Contending there is a global extinction crisis, more than 150 groups are urging Congress to significantly increase the U.S. Fish and Wildlife Service’s budget for endangered species conservation from $300 million to $704 million — an increase of more than $400 million over the fiscal year 2022 budget.
The plea came one day after the Democratic-controlled Congress released its omnibus budget, which undercut President Biden’s budget request and maintained inadequate status quo funding levels for our most imperiled species, said the letter sent to Congress by the groups.
For example, the bill would increase funding for the recovery of the nation’s 1,800 endangered species by just $3 million, while funding for the listing program would remain frozen at last year’s levels.
According to the Service’s own data, hundreds of endangered animals and plants receive less than $1,000 for their recovery in a typical year, with several hundred receiving no funding at all from the agency. The requested budget increase would ensure every federally protected species receives a minimum of $50,000 per year to get them on the road to recovery.
“Congress needs to do more than the bare minimum if it truly wants to stop extinction, and that starts with fully funding the Endangered Species Act,” said Stephanie Kurose, a senior policy specialist at the Center for Biological Diversity. “We’ve already lost too many unique animals and plants to extinction. During a global extinction crisis, it’s heartbreaking that Congress continues to underfund this critical work.”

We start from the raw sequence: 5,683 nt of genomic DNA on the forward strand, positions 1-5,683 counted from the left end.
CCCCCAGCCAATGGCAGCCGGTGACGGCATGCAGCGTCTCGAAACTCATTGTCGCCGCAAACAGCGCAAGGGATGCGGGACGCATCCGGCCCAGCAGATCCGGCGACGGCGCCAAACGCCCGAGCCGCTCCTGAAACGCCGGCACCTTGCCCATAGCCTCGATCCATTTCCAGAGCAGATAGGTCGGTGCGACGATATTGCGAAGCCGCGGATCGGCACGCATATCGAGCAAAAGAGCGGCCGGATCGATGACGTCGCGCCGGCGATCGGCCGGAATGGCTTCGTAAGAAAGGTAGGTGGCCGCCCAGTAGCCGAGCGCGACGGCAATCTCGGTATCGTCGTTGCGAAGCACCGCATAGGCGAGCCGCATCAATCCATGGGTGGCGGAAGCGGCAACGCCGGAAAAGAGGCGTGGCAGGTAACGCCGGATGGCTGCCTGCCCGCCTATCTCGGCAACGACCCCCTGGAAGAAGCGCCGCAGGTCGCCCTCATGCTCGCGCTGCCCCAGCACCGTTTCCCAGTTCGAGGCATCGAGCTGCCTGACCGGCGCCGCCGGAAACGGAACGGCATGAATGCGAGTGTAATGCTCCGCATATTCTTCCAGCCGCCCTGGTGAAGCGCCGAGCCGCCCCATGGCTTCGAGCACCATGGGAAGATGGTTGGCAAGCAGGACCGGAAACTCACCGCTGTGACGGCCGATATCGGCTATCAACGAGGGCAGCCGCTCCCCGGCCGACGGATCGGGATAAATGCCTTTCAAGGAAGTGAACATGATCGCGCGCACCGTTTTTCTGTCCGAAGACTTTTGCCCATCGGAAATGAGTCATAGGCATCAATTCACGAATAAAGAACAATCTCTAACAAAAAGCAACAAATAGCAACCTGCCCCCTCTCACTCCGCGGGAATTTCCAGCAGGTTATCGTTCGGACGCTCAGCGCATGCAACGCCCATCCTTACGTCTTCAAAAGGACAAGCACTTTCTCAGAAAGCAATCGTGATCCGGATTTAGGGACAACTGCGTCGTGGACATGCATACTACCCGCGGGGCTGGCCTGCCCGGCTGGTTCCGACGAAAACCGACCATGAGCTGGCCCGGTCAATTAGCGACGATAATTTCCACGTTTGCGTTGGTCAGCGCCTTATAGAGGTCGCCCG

The letter notes that “the majority of extinctions are entirely preventable, so when we lose a species to extinction it represents an unforgiveable moral failure. The U.S. has one of the most powerful tools to end extinction — the Endangered Species Act — yet decades of underfunding has kept it from realizing its full potential.”
“Red lights and alarms have to be going off right now as the extinction crisis and biodiversity loss threatens life on this planet. Yet, our nation’s strongest conservation tool, the Endangered Species Act, is starving for adequate funding,” said Mary Beth Beetham, legislative affairs director for Defenders of Wildlife. “Tragically, hundreds of species are being left at the brink of extinction simply because there isn’t enough money to recover them. Next year’s appropriations must reflect the dire straits of the crisis we face.”
The proposed funding package requests $78.7 million for the Service’s listing program — nearly four times the wildlife agency’s current budget. The listing program has been chronically underfunded for decades, and as a result, more than 400 animals and plant species have been waiting in most cases more than a decade to be reviewed for protections under the Endangered Species Act.
In 2021 the Service announced it would remove 22 animals and one plant from the endangered species list because those species had gone extinct. These species will now join the list of 650 species in the United States that have likely been lost to extinction. Globally, an additional 1 million animal and plant species face extinction within the coming decades.